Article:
The U.S. Army Corps of Engineers (USACE) has issued a permit to Tennessee Gas Pipeline Co. LLC (TGP) for its Northeast Upgrade Project after determining that it is in the public interest and would not adversely affect the environment.

In a public notice, Frank Cianfrani, chief regulator for the USACE’s Philadelphia District, said an environmental impact statement (EIS) would not be necessary because the lead agency for the project, FERC, “has determined that the proposed work would not have a significant impact on the human environment.

“On balance, based on the Corps’ evaluation of all pertinent information, it has been determined that the proposed project complies with applicable federal regulations/guidelines and is not contrary to the general public interest and that the public interest would be best served by approving the proposed work,” Cianfrani said in the notice issued March 22. “Permit conditions have been added…to ensure that the impacts associated with the project be minimal.”

TGP is a subsidiary of Kinder Morgan Energy Partners LP. Construction of the project was originally scheduled to begin last fall with an in-service date of Nov. 1, 2013.

The Northeast Upgrade Project calls for expanding TGP’s existing 24-inch diameter 300 Line by building five, 30-inch diameter pipeline loops and modifying four existing compressor stations. The $400 million project will allow an additional 636,000 Dth/d of natural gas to be transported via the 300 Line to markets in the Northeast. An interconnection with the Algonquin Gas Transmission line will also be built in Mahwah, NJ.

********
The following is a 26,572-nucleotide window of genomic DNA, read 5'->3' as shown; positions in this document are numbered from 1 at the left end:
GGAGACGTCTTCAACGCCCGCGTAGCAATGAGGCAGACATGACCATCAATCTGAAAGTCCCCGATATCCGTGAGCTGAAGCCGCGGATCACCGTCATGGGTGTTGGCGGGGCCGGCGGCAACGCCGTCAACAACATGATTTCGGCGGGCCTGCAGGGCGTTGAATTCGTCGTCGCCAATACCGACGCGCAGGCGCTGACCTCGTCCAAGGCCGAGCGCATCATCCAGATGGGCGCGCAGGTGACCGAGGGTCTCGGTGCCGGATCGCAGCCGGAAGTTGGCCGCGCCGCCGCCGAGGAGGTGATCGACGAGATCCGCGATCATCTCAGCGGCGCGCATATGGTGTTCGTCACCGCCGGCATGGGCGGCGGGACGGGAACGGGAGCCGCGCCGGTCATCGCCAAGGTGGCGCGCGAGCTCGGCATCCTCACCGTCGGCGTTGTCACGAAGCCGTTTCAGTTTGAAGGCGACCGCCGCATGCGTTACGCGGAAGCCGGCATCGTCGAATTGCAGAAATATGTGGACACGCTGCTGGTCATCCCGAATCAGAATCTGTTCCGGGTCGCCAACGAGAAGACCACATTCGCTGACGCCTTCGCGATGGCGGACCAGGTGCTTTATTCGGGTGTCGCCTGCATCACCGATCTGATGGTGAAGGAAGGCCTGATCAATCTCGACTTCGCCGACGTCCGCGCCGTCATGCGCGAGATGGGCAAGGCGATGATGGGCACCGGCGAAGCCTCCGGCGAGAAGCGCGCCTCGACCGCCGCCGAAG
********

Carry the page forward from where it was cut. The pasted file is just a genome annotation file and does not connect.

According to the Federal Energy Regulatory Commission order [CP11-161-001], the five pipeline loop segments will total about 40.3 miles, with 21.9 miles in Pennsylvania and 18.5 miles in New Jersey.

Loop Nos. 317 (5.4 miles) and 319 (2.0 miles) will be built in Bradford County, while Loop No. 321 (8.1 miles) will be built in Pennsylvania’s Wayne and Pike counties, Loop No. 323 (17.2 miles) will connect Pike County, PA, with Sussex County, NJ, and Loop No. 325 (7.6 miles) will traverse New Jersey’s Passaic and Bergen counties.

The FERC order also shows the four compressor stations receiving upgrades are in Bradford, Susquehanna and Pike counties in Pennsylvania, and Sussex County, NJ.

Although FERC issued a certificate for the project in May 2012 (see Shale Daily, May 31, 2012), environmental groups remain opposed to it.

“It is shocking that it took [USACE] nine months to ultimately fall into line with FERC,” Jolie DeFeis, a member of the environmental group Save Cummins Hill, said on the group’s website. “I was told by [FERC] that FERC was only required to review the applicant’s route and make sure it was acceptable…it was incumbent upon USACE to determine the best route through their stringent alternatives analysis, which we don’t believe was ever done.

“It is particularly mind blowing that their permit basically acknowledges that they really didn’t look any further as they promised.”

The Delaware River Basin Commission (DRBC) said in late January that despite the Northeast Upgrade Project crossing Pennsylvania’s Delaware State Forest, the agency would not revisit the project, which it approved in July 2012 (see Shale Daily, Feb. 8). But the DRBC said it would conduct a docket review of two completed projects — TGP’s 300 Line Extension Project and Columbia Gas Transmission LLC’s Line 1278 Replacement Project — because both traverse the forest, a public recreation area within the DRBC’s comprehensive planning area.

TGP’s 300 Line expansion was placed into service in November 2011, increasing system capacity by 350,000 Dth/d (see Shale Daily, Nov. 2, 2011).